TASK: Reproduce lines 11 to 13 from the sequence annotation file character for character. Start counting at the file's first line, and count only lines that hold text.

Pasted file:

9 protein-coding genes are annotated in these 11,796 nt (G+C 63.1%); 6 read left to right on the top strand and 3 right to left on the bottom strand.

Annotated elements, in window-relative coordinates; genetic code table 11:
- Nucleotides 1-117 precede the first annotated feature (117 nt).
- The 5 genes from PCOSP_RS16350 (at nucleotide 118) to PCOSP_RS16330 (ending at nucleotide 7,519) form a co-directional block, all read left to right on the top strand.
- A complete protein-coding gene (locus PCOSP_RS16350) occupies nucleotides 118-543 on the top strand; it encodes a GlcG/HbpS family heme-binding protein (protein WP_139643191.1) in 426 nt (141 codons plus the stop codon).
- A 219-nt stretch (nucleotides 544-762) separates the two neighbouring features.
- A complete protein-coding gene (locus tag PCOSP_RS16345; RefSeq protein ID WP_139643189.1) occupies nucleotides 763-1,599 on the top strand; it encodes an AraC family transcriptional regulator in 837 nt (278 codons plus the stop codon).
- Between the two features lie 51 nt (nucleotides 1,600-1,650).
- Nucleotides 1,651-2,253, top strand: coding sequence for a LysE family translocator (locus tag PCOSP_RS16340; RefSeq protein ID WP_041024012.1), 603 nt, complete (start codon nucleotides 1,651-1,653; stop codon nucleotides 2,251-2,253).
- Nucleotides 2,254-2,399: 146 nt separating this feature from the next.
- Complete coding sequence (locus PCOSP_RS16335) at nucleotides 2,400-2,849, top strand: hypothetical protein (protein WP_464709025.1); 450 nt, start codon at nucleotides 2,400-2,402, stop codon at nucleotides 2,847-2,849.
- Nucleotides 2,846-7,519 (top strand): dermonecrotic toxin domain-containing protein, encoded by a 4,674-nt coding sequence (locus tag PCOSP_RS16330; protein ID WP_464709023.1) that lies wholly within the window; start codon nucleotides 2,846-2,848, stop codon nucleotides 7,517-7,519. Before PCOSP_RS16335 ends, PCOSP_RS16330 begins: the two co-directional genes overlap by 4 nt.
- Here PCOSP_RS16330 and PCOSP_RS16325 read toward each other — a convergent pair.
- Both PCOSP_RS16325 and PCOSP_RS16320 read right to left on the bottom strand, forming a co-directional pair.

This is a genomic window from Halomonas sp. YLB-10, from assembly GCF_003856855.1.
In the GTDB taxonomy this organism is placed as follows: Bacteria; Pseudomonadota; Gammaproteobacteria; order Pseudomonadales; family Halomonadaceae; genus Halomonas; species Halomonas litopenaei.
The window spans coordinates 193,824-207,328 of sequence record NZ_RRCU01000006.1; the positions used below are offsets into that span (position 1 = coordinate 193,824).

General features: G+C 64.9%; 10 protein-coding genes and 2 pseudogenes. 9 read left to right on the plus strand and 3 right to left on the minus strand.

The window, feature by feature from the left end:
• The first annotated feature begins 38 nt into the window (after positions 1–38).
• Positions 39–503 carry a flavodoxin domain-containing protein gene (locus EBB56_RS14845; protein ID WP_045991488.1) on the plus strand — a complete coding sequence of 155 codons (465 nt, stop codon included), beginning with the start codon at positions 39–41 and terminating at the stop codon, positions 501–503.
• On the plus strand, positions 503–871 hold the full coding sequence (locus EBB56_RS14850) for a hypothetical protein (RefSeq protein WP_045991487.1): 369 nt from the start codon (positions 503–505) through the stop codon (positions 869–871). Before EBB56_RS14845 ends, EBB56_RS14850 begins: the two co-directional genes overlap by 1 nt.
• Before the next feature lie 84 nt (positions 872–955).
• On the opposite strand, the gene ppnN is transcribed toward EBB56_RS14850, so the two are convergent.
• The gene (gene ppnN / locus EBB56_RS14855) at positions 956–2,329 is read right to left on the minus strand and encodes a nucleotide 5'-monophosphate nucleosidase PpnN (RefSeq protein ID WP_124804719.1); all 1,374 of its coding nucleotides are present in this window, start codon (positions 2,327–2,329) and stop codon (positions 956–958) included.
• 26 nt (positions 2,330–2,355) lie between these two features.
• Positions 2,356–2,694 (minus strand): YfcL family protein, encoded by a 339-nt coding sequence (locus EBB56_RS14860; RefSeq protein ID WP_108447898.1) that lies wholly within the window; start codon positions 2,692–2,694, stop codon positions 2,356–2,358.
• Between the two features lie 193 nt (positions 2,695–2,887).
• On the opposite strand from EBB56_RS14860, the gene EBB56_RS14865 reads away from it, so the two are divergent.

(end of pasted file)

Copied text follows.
- Complete coding sequence (locus PCOSP_RS16335) at nucleotides 2,400-2,849, top strand: hypothetical protein (protein WP_464709025.1); 450 nt, start codon at nucleotides 2,400-2,402, stop codon at nucleotides 2,847-2,849.
- Nucleotides 2,846-7,519 (top strand): dermonecrotic toxin domain-containing protein, encoded by a 4,674-nt coding sequence (locus tag PCOSP_RS16330; protein ID WP_464709023.1) that lies wholly within the window; start codon nucleotides 2,846-2,848, stop codon nucleotides 7,517-7,519. Before PCOSP_RS16335 ends, PCOSP_RS16330 begins: the two co-directional genes overlap by 4 nt.
- Here PCOSP_RS16330 and PCOSP_RS16325 read toward each other — a convergent pair.